Home TA Online Stop treating low-income group like outcasts

Stop treating low-income group like outcasts

Photograph: Choo Choy May/Malay Mail

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The harsh truth is that more and more Malaysians are facing huge financial constraints and even the middle class are not spared, writes JD Lovrenciear.

Concerned Malaysians have written a lot about the low-income group, and a select few media with a soul have published their views. These folks have highlighted the decades-old socioeconomic plight of the bottom 40% of households which has crept into the middle class. 

Occasionally, we also hear of politicians trumpeting their rice and oil handouts. We also periodically hear how the past and present governments are working on providing low-cost pigeon holes for the growing number of the Malaysian poor. 

Meanwhile, estate workers are dumped without a roof over their heads as plantation owners abandon decades-old rubber estates, which change hands for a tidy profit. 

To add to this malaise, we are unable to implement a reasonable minimum wage policy while the business sectors (public and private enterprises) continue to operate by employing foreign migrant workers for far below minimum wages. 

Yet we remain obsessed with wanting to keep transforming Malaysia into a developed nation dotted with skyscrapers. Modern, world-class housing and business premises for rich foreign citizens is the focus of many development projects, which keep mushrooming all over the country. 

The relevant authorities are allowing developers to make a killing using the veiled threat that, if we cannot help them sell their excess unsold homes, the country’s economy will suffer.  Only the Socialist Party of Malaysia (PSM) seems to be asking the hard questions. Only PSM leaders are willing to champion the true plight of a growing number of poor Malaysians.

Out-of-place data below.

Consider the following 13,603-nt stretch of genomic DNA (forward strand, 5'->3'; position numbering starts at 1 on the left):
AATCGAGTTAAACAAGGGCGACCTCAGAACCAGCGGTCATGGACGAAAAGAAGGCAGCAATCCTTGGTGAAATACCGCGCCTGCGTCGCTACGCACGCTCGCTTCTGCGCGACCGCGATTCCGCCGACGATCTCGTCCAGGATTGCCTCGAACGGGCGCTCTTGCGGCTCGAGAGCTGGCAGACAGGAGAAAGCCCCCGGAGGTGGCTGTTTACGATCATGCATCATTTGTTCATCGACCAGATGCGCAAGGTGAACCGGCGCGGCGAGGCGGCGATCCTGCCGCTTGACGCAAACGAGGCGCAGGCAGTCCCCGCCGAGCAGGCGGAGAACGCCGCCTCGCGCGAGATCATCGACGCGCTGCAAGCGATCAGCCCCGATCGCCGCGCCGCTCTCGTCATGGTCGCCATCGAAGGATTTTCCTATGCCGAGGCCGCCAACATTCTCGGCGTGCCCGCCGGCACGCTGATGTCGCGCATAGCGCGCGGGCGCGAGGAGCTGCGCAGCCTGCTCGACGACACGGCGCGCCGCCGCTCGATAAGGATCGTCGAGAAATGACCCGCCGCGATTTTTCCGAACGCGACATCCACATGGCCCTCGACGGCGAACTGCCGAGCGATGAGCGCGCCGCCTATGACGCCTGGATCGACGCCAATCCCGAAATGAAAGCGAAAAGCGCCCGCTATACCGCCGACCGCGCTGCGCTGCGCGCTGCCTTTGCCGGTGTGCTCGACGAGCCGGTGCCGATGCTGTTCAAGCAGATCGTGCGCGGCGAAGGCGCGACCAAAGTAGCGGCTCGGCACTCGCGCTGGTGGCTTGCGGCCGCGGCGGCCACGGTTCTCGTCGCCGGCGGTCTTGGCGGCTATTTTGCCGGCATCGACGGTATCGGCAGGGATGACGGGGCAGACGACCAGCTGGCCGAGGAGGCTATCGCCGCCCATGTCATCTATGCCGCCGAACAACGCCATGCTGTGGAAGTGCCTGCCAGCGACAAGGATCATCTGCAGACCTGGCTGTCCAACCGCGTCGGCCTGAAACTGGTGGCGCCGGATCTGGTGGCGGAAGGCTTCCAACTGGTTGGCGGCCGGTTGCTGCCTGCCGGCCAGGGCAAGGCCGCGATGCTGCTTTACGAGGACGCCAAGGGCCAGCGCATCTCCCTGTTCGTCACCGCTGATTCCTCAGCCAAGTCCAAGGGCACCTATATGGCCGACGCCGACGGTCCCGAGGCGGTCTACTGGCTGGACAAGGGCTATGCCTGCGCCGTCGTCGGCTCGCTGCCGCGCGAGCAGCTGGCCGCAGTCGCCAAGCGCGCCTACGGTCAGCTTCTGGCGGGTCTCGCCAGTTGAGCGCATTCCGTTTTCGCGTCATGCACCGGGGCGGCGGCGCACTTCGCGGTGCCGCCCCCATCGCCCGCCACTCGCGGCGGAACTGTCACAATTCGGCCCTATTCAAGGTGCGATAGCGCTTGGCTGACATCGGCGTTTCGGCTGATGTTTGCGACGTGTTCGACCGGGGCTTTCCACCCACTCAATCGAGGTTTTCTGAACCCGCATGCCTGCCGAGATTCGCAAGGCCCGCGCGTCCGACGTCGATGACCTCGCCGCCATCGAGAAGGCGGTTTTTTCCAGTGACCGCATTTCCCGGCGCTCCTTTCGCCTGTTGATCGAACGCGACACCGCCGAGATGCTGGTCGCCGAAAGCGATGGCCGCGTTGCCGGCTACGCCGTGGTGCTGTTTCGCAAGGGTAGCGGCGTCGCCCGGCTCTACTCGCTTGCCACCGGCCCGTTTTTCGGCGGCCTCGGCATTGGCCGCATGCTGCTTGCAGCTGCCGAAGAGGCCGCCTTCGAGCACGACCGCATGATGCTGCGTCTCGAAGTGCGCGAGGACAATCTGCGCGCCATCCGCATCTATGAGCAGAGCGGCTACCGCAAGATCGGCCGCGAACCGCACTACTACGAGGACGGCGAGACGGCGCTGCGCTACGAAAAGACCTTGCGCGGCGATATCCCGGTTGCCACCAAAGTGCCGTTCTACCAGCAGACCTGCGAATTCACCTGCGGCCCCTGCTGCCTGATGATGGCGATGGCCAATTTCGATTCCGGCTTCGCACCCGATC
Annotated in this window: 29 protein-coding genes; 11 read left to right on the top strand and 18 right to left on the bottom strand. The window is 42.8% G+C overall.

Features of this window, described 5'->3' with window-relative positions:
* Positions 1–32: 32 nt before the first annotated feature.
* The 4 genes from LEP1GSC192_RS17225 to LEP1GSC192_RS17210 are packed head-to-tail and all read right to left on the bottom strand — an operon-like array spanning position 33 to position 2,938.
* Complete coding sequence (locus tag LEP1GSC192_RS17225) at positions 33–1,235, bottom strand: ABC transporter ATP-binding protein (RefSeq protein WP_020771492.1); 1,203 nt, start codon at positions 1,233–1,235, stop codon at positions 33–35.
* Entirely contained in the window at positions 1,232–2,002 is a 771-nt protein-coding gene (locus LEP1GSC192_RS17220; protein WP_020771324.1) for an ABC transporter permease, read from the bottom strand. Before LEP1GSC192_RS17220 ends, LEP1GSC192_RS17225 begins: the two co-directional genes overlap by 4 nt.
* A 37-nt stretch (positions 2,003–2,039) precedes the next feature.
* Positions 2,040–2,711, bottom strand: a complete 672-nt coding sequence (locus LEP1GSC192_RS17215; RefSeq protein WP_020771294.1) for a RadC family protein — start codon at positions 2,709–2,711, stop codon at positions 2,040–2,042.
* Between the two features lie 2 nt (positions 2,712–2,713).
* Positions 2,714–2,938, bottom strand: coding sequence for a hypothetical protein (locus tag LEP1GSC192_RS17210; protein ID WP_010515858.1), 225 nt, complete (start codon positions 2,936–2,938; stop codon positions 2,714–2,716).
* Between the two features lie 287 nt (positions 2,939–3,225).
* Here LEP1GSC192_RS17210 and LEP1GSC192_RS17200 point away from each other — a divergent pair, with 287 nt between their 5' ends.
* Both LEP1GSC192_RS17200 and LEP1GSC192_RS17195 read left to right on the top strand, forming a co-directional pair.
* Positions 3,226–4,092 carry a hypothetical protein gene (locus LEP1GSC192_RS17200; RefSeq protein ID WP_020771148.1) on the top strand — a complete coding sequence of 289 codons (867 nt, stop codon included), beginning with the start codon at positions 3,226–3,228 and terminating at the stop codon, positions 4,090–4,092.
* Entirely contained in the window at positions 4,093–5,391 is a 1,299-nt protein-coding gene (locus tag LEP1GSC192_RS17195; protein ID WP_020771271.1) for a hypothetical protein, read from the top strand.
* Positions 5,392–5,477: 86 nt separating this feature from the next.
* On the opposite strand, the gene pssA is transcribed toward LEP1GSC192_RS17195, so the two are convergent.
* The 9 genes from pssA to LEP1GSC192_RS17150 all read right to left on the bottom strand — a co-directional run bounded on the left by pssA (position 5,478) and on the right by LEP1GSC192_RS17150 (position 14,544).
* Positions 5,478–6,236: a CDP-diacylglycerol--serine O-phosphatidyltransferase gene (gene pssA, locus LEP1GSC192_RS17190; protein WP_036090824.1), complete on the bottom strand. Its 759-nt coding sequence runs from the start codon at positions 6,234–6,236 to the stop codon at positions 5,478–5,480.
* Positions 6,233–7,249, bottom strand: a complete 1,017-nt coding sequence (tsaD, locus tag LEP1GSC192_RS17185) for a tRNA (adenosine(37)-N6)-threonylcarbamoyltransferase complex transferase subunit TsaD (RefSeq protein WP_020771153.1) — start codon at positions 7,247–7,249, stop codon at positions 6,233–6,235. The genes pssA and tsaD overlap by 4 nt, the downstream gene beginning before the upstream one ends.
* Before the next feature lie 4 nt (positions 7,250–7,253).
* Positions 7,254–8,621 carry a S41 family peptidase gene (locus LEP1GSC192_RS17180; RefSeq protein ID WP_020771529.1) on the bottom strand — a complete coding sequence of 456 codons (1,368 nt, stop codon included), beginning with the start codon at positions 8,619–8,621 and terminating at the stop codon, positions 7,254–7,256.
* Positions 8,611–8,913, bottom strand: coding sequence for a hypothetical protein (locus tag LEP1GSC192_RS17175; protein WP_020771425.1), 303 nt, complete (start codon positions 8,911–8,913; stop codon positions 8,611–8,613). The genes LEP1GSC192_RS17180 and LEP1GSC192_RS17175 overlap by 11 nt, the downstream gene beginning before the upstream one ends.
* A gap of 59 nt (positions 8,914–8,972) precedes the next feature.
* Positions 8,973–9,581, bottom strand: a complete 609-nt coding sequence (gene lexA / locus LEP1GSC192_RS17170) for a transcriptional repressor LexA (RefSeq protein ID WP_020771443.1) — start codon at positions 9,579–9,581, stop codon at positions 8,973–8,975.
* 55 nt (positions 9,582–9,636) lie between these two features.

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Everybody else is hankering to become millionaires at all costs or to live surrounded by a fleet of exotic cars and bungalows. Rich politicians even have the audacity to proclaim proudly, “I was rich even before entering politics.”

While we outwardly display our religiosity, we have no conscience towards the growing rift between the rich and the poor. Religion is used to the hilt not to bring salvation for the poor and the oppressed but to burden them.  

Look at the kind of homes meant for the poor in the People’s Housing Projects (PPR) schemes. Look at the jobs left for the poor. Look at how tens of thousands queue for medical care while the upper classes can pay premiums for prompt quality healthcare. Look at the number of above-average students denied further education because of the quota system or lack of financial means. 

What have our leaders ever learned from so many advanced nations like the Nordic countries.  

The harsh truth is that more and more Malaysians are facing huge financial constraints. Even the middle class are not spared. Trying to make ends meet is turning into a nightmare for them. 

All we are left with are politicians clamouring to gain more power while the business community is trying to make as much money as possible, as if there is no tomorrow. 

Perhaps we need a revolution of hearts. People must stop buying houses that are no longer affordable. The poor must reject pigeon-holes homes. People must demand a decent, honourable lifestyle and opportunities. They should not give their votes in exchange for empty promises. 

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If we truly love this country, we must stop the kind of development aimed mainly at rich locals and moneyed foreigners. 

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